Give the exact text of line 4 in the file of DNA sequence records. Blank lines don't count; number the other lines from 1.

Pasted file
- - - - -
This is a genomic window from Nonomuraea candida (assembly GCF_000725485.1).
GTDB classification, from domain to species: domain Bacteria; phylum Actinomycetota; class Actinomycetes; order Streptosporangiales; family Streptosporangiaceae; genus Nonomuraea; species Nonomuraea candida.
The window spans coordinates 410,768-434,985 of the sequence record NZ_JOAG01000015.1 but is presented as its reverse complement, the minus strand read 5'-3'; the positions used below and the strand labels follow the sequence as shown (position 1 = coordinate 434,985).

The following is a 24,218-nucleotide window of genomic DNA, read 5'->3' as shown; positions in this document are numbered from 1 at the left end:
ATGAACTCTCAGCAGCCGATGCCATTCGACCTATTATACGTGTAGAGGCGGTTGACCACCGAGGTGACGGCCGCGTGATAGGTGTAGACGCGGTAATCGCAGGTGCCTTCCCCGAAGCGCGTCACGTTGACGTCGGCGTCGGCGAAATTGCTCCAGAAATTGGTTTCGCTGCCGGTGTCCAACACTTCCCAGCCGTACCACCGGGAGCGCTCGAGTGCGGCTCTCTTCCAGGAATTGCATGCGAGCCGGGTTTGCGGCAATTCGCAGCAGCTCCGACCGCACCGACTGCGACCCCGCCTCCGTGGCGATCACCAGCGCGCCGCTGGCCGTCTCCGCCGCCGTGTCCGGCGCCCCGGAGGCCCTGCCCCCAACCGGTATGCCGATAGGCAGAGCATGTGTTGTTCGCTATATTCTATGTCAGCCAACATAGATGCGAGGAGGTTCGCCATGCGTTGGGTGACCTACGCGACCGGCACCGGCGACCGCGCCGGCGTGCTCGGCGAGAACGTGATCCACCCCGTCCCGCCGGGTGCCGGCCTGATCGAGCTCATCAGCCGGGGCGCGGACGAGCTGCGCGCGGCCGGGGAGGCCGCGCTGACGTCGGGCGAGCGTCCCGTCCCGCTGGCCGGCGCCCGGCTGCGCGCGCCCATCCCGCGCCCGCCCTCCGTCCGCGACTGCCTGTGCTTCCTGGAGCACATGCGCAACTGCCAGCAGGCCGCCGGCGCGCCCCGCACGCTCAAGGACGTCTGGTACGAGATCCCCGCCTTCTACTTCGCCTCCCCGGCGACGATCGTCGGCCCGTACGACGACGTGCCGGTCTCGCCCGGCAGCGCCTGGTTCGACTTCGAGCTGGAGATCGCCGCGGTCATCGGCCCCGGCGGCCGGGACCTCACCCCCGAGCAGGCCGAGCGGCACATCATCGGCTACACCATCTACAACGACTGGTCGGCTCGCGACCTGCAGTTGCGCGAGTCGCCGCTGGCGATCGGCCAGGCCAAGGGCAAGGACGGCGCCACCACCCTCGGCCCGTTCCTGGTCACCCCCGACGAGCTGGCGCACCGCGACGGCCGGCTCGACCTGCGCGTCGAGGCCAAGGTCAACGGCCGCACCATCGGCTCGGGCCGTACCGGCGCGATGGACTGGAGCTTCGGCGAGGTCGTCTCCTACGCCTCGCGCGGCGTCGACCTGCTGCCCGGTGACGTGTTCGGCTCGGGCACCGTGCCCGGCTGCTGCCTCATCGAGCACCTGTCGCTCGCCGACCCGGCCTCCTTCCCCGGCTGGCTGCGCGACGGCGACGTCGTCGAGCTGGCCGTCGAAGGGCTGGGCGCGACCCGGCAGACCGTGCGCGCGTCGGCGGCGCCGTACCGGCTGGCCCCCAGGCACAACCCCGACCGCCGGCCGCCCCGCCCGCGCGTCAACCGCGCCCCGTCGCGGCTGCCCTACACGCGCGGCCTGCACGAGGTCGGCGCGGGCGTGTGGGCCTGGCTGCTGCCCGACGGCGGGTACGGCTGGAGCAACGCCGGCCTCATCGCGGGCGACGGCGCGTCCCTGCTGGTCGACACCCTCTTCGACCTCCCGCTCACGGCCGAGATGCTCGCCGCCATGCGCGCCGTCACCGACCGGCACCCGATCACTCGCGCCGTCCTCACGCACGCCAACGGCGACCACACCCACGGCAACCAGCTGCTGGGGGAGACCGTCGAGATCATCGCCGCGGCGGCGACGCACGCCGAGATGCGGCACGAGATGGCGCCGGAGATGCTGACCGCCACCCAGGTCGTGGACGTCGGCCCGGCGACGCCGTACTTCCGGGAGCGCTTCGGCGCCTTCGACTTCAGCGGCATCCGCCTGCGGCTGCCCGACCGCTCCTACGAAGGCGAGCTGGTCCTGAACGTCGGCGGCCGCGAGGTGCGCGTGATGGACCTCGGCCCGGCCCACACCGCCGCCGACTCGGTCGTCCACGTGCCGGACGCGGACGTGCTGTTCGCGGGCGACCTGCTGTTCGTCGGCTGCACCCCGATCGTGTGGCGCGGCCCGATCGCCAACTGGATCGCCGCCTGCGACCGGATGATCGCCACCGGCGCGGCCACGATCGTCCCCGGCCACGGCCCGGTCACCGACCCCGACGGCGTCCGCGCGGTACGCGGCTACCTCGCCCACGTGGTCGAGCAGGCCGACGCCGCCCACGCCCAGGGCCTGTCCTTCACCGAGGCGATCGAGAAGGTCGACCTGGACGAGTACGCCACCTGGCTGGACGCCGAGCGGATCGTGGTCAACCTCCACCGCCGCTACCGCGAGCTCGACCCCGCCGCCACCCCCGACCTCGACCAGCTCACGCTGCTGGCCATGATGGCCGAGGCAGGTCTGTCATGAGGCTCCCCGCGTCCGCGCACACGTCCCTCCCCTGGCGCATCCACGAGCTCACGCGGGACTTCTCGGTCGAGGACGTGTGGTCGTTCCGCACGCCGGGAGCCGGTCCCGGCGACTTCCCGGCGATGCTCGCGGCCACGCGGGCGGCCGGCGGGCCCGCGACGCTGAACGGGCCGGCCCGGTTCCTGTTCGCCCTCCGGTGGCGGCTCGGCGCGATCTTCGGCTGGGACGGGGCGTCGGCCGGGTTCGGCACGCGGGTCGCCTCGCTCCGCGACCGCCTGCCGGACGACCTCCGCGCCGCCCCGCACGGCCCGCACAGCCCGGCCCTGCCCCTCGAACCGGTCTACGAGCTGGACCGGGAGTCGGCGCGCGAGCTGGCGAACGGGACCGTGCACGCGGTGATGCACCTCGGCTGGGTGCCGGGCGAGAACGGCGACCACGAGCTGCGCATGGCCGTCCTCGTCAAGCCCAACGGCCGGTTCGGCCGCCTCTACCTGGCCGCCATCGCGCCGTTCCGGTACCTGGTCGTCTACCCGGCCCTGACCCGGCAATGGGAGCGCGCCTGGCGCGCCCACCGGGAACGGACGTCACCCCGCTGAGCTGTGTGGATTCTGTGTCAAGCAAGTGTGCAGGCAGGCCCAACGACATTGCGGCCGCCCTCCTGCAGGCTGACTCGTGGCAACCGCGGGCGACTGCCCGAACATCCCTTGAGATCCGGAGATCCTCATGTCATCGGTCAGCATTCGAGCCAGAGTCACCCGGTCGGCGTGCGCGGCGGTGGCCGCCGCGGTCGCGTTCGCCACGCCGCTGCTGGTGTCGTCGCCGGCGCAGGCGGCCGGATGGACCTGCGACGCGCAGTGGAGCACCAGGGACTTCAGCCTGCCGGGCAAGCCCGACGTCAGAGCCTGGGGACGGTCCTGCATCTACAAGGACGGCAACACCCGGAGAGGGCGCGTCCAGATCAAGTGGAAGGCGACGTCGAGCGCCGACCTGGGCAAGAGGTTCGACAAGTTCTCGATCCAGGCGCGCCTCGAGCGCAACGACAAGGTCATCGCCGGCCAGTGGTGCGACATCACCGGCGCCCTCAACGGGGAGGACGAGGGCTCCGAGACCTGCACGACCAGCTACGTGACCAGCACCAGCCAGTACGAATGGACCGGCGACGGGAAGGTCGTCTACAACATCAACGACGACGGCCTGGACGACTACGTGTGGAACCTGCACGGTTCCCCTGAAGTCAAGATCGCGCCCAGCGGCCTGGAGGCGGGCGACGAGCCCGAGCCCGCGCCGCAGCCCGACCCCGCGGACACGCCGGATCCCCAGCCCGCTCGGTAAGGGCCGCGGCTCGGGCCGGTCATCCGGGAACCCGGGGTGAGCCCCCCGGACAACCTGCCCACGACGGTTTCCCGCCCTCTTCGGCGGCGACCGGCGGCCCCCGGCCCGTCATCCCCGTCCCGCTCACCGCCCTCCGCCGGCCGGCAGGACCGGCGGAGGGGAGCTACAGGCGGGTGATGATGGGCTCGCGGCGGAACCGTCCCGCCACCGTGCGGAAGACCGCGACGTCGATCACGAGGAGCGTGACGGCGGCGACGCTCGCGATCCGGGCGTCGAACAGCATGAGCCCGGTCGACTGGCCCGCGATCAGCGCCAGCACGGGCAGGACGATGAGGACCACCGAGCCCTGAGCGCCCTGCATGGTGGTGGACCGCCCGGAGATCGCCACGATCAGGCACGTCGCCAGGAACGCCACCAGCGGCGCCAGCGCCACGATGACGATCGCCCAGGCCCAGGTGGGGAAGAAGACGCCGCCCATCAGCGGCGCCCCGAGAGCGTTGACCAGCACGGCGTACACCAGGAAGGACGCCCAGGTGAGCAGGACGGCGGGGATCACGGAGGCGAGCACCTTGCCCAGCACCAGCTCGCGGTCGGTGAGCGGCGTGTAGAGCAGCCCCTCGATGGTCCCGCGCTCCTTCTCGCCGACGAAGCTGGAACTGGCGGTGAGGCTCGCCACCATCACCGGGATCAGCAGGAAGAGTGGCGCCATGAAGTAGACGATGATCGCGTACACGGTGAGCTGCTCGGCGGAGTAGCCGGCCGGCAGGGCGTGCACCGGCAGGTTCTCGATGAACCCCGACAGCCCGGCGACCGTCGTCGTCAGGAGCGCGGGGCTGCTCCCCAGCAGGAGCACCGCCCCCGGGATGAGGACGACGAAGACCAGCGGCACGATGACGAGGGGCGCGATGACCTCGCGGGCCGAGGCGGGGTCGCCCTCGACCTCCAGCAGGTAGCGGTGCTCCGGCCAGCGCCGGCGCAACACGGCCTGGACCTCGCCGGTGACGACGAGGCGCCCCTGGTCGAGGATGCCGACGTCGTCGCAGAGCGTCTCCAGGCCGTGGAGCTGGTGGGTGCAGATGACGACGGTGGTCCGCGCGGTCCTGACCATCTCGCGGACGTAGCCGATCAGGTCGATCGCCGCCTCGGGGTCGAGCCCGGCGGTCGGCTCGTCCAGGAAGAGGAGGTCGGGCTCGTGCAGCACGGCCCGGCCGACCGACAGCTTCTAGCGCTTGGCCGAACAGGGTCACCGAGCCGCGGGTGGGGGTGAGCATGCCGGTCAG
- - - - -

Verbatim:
The following is a 24,218-nucleotide window of genomic DNA, read 5'->3' as shown; positions in this document are numbered from 1 at the left end: